This post is part of the Our World Tuesday meme,
and also part of the Ruby Tuesday meme,
and also part of the Wordless Wednesday meme. 

Add your own travel posts using the Linky tool below, and don't forget to be nice and leave a comment here, and link back to this page from your own post:

Monday, 4 September 2017


“We are born of love; Love is our mother.” - Rumi 

Sheshmetet (šsm.t.t: Shesmet, Shesemtet, or spellings with Shez-; Hellenised as Smithis) is an ancient Egyptian goddess mentioned in the Pyramid Texts and was usually referred to as the deceased’s mother. She was depicted as a lion or a woman with a lion’s head, and thus was sometimes considered a form of Sekhmet or Bastet, but one of her epithets “Lady of Punt”, differentiates her from them and may refer to a possible African origin.

Originally she seems to have had the shape of a woman, but since the fifth dynasty, under the influence of her association with Bastet she became a lion-headed deity. At times she was shown sporting four heads, apart from her own, those of Wadjet, Bastet and Sekhmet. Her major attribute is that of a maternal and protectress goddess.

Her name is derived from a ritual girdle or apron called a shesmet, her name meaning ‘She of the shesmet’. The shesmet is described by P. E.Newberry as “a leather belt from which were suspended narrow strips of hide ending in tassels; sometimes the girdle was ornamented with beads and cowries; sometimes the hanging pieces were decorated with Hathor-heads”.

The shesmet, which is worn by Gods such as Horus, Seth, Thoth, Sepa, and Amun, but which is particularly characteristic of Soped, was perhaps originally a garment for unmarried girls. Similar garments (called rahat or hauf) exist among several East African peoples to the south of Egypt, which are broken by the bridegroom to complete the wedding ceremony. Moreover, Herodotus compares the aegis worn by the Greek Goddess Athena to such garments, worn by Libyan women. 

Shesmet is also the name in Egyptian for the green mineral malachite, which was used by Egyptians as an eye paint. ‘Shesmet-land’ is also an Egyptian name for an area in the eastern part of Egypt centering around Per-Soped, ‘the House of Soped’, modern Saft el Henneh, a few miles to the east of Bubastis. Significantly, this area was known in early Arab times as El-Hauf, a virtually direct translation of the Egyptian ‘Shesmet-land’.

Shesmetet is paired with Sekhmet, a Goddess also depicted as a lioness, in a formula from the Pyramid Texts which was to be reused in the Coffin Texts and finally in the Book of the Dead, where it is affirmed that the deceased king “was conceived by Sekhmet, and it was Shesmetet who bore the king”. In a passage where the wrathful aspect of Hathor is described, it is said of of those s/he smites, “I make warmth for them in this my name of Shesmetet.’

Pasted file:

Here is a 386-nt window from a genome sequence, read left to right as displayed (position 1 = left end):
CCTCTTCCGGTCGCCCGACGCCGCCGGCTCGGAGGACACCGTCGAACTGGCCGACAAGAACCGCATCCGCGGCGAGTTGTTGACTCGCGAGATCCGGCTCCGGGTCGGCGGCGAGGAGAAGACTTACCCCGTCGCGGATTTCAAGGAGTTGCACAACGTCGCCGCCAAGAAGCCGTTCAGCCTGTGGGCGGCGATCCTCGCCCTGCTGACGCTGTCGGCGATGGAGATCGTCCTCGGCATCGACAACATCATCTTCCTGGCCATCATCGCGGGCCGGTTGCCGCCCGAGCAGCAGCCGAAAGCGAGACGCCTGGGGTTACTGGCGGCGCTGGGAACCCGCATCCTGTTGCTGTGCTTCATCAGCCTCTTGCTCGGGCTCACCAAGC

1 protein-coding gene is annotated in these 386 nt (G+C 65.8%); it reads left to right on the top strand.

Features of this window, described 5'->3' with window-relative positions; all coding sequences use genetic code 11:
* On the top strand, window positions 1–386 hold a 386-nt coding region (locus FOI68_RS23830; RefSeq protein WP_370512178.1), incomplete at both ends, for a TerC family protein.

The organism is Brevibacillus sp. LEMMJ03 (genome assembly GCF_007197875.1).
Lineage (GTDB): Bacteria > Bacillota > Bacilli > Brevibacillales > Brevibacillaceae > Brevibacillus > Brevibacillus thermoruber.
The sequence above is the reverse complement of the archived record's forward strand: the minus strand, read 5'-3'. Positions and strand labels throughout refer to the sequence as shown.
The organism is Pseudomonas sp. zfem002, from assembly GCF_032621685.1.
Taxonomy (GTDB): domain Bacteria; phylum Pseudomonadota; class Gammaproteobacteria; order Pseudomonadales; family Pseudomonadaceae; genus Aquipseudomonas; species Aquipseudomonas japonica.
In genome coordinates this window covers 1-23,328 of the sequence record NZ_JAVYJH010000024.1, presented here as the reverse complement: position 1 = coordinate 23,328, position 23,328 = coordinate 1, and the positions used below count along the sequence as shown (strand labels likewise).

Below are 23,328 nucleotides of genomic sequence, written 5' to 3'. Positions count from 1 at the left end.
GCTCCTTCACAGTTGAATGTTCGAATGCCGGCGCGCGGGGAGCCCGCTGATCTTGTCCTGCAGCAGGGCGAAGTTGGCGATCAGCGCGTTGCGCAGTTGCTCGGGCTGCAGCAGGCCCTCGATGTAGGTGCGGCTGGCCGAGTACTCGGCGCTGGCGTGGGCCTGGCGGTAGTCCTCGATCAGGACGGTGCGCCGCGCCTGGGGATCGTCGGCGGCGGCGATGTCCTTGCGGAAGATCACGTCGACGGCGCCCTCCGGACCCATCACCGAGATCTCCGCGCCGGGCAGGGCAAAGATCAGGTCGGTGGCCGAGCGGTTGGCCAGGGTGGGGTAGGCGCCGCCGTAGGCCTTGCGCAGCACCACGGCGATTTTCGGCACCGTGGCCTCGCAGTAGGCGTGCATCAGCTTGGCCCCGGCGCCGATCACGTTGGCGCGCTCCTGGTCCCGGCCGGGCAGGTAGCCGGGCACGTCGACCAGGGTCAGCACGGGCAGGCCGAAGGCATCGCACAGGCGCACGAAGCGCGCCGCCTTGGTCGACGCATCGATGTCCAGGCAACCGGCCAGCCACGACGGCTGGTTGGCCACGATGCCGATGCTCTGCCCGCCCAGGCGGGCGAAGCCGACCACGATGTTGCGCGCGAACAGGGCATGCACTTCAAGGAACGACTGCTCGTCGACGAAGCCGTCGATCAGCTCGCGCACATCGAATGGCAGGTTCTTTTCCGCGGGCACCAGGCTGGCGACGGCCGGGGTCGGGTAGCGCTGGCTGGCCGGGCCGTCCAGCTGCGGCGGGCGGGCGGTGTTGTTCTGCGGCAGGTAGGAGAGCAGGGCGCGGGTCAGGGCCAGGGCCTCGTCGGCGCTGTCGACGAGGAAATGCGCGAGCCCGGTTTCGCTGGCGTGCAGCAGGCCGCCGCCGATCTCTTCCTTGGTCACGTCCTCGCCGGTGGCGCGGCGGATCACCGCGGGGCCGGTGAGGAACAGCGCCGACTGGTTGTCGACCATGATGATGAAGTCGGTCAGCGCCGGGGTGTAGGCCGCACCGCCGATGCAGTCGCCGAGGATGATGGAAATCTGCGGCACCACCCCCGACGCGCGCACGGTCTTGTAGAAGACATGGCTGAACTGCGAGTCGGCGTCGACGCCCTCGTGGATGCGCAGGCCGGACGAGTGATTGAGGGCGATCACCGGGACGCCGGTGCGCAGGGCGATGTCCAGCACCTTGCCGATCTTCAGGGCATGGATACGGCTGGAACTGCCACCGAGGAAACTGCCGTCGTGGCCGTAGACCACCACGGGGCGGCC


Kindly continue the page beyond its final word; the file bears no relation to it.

Shesmetet was a protective deity, at times called upon to perform magic in order to combat death causing demons. As a maternal deity Shesmetet she was referred to as “the mother of the Pharaoh”. As the formerly royal beliefs about life and death became widespread among the population at large, she became mother and protector of all the deceased. In a spell to be recited on the last day of the year the name of Shesmetet is invoked as a magical force against demons of slaughter.

Sunday, 3 September 2017


“Painting is easy when you don't know how, but very difficult when you do.” - Edgar Degas

Albert Baertsoen (9 January 1866 – 9 June 1922) was a Belgian painter, pastellist and graphic artist. He was born in Ghent. His father was an industrialist and textile manufacturer.

In 1882, Baertsoen began attending the Royal Academy of Fine Arts, where he studied under Gustave Den Duyts and Jean Delvin. His debut as a painter came in 1887, when he participated in an exhibition in Brussels held by the secessionist group L’Essor He continued his studies in Paris, at the art school of Alfred Philippe Roll, and exhibited at the Salon in 1889. The following year, he accompanied James Ensor, Frantz Charlet and other Belgian painters on a study trip to London.

In 1894, he helped found the “Cercle des Beaux-Arts d’Ostende”. The years 1894/95 saw another stay in Paris, where his painting “Oude Vlaamse Vaart” (Old Flemish Sails) was acquired by the Musée du Luxembourg and he participated in an exhibition held by La Libre Esthétique. From 1896 to 1901, he continued to exhibit throughout Europe, winning several Gold Medals.

In 1913, he served as a member of the art jury for the Ghent World’s Fair. During World War I, he lived in London, returning to Ghent in 1919. That same year, he was appointed a member of the Royal Academy of Belgium. Two years later, a retrospective of his work was held at the Galerie Georges Giroux in Brussels. He died in Ghent in 1922.

His work is impressionistic in nature, although much of his work can seem a little lugubrious to one used to the French impressionist works. However, he could also be a brilliant colourist, especially when travelling to sunnier climates. As well as a painter, Baertsoen was a fine draughtsman and his composition is always interesting and often surprising. The painting above is the “Rope Makers”.